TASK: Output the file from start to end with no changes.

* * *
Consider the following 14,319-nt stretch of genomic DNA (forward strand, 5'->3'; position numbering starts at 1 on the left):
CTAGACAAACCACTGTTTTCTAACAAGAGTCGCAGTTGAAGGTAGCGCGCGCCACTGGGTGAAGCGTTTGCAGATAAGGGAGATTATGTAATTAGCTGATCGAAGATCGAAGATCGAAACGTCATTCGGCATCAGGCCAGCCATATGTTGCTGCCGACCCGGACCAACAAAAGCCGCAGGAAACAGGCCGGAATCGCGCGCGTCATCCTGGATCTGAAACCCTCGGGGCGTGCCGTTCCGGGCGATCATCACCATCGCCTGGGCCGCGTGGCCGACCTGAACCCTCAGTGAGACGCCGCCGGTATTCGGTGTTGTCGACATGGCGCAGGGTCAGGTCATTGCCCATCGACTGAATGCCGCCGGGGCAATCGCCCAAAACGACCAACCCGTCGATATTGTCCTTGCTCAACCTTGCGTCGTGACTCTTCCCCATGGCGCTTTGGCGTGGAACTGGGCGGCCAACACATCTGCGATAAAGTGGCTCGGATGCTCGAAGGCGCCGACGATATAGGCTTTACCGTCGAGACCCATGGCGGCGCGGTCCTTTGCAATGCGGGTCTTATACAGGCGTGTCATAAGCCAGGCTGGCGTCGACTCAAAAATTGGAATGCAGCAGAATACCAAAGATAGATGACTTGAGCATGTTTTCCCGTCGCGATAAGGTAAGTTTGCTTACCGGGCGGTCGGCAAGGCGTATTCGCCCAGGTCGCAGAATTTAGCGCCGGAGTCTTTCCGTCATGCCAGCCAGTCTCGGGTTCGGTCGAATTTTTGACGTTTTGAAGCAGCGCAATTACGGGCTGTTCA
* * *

Consider the following 14,319-nt stretch of genomic DNA (forward strand, 5'->3'; position numbering starts at 1 on the left):
CTAGACAAACCACTGTTTTCTAACAAGAGTCGCAGTTGAAGGTAGCGCGCGCCACTGGGTGAAGCGTTTGCAGATAAGGGAGATTATGTAATTAGCTGATCGAAGATCGAAGATCGAAACGTCATTCGGCATCAGGCCAGCCATATGTTGCTGCCGACCCGGACCAACAAAAGCCGCAGGAAACAGGCCGGAATCGCGCGCGTCATCCTGGATCTGAAACCCTCGGGGCGTGCCGTTCCGGGCGATCATCACCATCGCCTGGGCCGCGTGGCCGACCTGAACCCTCAGTGAGACGCCGCCGGTATTCGGTGTTGTCGACATGGCGCAGGGTCAGGTCATTGCCCATCGACTGAATGCCGCCGGGGCAATCGCCCAAAACGACCAACCCGTCGATATTGTCCTTGCTCAACCTTGCGTCGTGACTCTTCCCCATGGCGCTTTGGCGTGGAACTGGGCGGCCAACACATCTGCGATAAAGTGGCTCGGATGCTCGAAGGCGCCGACGATATAGGCTTTACCGTCGAGACCCATGGCGGCGCGGTCCTTTGCAATGCGGGTCTTATACAGGCGTGTCATAAGCCAGGCTGGCGTCGACTCAAAAATTGGAATGCAGCAGAATACCAAAGATAGATGACTTGAGCATGTTTTCCCGTCGCGATAAGGTAAGTTTGCTTACCGGGCGGTCGGCAAGGCGTATTCGCCCAGGTCGCAGAATTTAGCGCCGGAGTCTTTCCGTCATGCCAGCCAGTCTCGGGTTCGGTCGAATTTTTGACGTTTTGAAGCAGCGCAATTACGGGCTGTTCA